At-a-Glance Contributor Katharine J. Phinney Practices family law at Russman Law Office in Concord, New Hampshire

Criminal Law

No. 2017-0692
December 7, 2018

  • Whether the defendant’s act of driving a vehicle lawfully registered to another person while his registration was suspended constituted a violation of RSA 261:178.

On January 25, 2017, the NH Department of Safety suspended the defendant’s operating privileges. On January 31, DOS suspended his registration for lack of insurance but then restored his operating privileges due to the fact that the defendant obtained an operator insurance policy — however, his registration remained suspended. On August 31, the defendant was operating his son’s properly registered vehicle when he was pulled over by a Salem police officer for lack of vehicle inspection. The police officer learned that the defendant’s own personal registration was suspended and issued a summons to the defendant charging him with operating a vehicle while his registration privileges were suspended in violation of RSA 261:178.

At trial, the parties did not dispute the fact that the defendant’s operating privileges were in good standing on the date of the motor vehicle stop; that his own registration was suspended; and, that he was driving his son’s vehicle that was properly registered. The only dispute was whether the defendant’s act of driving a vehicle lawfully registered to another person while his registration was suspended constituted a violation of RSA 261:178.

The focus of the dispute was on the last clause of RSA 261:178 which states: “any person who shall drive or permit to be driven a vehicle owned or controlled by him upon any way after his registration has been suspended or revoked shall be guilty of a misdemeanor.” The State interpreted the statute to prohibit any person with a suspended registration from driving any vehicle, regardless of whether the vehicle was registered to another person. The State argued that the word ‘controlled’ — as it appears in the statute — is synonymous with ‘driven.’ The defendant argued that the word ‘controlled’ does not mean ‘driven;’ rather it addresses circumstances where a person treats a vehicle as his own but does not legally own it. As such, the State failed to prove that the defendant owned or controlled the vehicle he was driving when he was stopped.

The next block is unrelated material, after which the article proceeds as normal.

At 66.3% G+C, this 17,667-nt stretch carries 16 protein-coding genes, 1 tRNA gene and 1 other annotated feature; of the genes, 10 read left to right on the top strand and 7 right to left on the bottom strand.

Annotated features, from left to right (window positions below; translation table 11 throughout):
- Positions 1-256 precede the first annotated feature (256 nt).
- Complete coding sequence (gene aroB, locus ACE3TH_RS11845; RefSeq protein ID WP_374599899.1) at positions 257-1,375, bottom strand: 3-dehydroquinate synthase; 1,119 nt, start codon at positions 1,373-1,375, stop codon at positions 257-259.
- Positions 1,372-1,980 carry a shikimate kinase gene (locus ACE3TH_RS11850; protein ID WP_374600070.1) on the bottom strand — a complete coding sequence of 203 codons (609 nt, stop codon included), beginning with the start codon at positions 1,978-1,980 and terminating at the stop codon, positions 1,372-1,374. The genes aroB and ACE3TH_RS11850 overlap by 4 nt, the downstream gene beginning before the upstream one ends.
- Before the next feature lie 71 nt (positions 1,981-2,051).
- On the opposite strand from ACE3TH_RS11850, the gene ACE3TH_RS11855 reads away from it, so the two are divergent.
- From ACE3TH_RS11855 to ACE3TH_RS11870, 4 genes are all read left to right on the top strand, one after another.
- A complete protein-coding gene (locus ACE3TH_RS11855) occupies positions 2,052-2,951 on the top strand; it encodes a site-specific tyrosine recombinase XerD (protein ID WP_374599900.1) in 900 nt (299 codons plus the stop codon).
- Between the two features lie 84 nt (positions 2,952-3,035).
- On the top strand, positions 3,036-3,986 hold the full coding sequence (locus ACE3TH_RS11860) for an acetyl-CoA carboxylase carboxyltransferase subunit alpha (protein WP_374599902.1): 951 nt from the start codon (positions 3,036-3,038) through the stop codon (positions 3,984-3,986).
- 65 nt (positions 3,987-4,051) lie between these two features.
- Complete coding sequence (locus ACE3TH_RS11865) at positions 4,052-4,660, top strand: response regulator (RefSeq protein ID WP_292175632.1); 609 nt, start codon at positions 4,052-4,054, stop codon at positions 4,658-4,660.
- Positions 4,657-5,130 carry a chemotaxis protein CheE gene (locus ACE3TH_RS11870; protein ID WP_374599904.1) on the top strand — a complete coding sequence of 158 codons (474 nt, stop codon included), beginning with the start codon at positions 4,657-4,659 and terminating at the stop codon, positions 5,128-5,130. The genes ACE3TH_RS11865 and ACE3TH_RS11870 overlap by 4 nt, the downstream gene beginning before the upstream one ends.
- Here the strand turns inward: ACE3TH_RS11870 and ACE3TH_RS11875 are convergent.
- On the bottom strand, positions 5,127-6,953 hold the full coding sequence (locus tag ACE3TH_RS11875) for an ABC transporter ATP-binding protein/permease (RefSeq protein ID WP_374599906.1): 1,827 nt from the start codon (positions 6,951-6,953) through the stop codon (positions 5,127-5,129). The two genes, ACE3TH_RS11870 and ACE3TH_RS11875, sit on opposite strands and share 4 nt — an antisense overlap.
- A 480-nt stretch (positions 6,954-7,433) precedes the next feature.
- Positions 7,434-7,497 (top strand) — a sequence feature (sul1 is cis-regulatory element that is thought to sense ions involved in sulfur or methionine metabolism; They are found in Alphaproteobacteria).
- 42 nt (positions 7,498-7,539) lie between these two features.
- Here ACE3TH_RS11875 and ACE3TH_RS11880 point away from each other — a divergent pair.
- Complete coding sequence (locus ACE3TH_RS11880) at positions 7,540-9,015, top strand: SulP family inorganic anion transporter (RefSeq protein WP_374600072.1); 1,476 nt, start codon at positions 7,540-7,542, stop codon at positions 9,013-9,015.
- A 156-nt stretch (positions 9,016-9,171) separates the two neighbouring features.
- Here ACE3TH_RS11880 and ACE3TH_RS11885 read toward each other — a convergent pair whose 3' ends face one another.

The defendant was ultimately convicted based on a finding that he “drove a vehicle controlled by him, on a way, after his registration was suspended.” The trial court determined that the defendant’s suspension was tied to him personally instead of a specific vehicle and concluded that the defendant was prohibited from driving any vehicle until he resolved his own personal registration issue.

On appeal, the Supreme Court reversed this decision by the trial court and found that the court erred in interpreting RSA 261:178 and the suspension of the defendant’s registration as barring the defendant’s operating privileges. Instead of focusing on the last clause of the statute, as the trial court did, the Court reviewed the statute in its entirety and concluded that the State’s argument would ultimately prohibit an individual from driving a properly registered and insured vehicle, regardless of whether the vehicle was owned by that person. The Court provided examples to illustrate this conclusion. One such example was that of a person with a suspended registration who drove a vehicle owned and properly registered and insured by that person’s employer. The Court concluded this simply was not logical or just.

Gordon J. MacDonald, attorney general (Stephen D. Fuller, senior assistant attorney general on the memorandum of law and Elizabeth C. Woodcock, assistant attorney general, orally), for the state. Randall Baldwin Clark, of Hollis, for the defendant.